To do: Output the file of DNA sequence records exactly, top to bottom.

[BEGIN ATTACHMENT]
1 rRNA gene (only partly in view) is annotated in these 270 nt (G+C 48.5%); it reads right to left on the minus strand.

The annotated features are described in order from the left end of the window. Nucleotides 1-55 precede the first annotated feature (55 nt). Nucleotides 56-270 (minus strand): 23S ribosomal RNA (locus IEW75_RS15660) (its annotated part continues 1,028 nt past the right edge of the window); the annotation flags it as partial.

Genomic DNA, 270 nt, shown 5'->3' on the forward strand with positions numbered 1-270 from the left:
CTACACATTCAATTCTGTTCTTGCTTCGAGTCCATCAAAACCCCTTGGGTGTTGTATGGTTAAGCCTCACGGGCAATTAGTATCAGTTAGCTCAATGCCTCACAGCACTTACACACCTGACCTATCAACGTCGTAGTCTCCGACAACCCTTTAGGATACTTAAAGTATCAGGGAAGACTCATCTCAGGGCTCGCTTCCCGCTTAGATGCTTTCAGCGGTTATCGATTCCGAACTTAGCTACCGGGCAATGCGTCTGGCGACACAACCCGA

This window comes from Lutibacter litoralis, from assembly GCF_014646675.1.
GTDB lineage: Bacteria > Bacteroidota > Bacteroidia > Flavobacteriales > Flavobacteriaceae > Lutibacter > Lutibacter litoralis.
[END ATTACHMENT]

1 rRNA gene (only partly in view) is annotated in these 270 nt (G+C 48.5%); it reads right to left on the minus strand.

The annotated features are described in order from the left end of the window. Nucleotides 1-55 precede the first annotated feature (55 nt). Nucleotides 56-270 (minus strand): 23S ribosomal RNA (locus IEW75_RS15660) (its annotated part continues 1,028 nt past the right edge of the window); the annotation flags it as partial.

Genomic DNA, 270 nt, shown 5'->3' on the forward strand with positions numbered 1-270 from the left:
CTACACATTCAATTCTGTTCTTGCTTCGAGTCCATCAAAACCCCTTGGGTGTTGTATGGTTAAGCCTCACGGGCAATTAGTATCAGTTAGCTCAATGCCTCACAGCACTTACACACCTGACCTATCAACGTCGTAGTCTCCGACAACCCTTTAGGATACTTAAAGTATCAGGGAAGACTCATCTCAGGGCTCGCTTCCCGCTTAGATGCTTTCAGCGGTTATCGATTCCGAACTTAGCTACCGGGCAATGCGTCTGGCGACACAACCCGA

This window comes from Lutibacter litoralis, from assembly GCF_014646675.1.
GTDB lineage: Bacteria > Bacteroidota > Bacteroidia > Flavobacteriales > Flavobacteriaceae > Lutibacter > Lutibacter litoralis.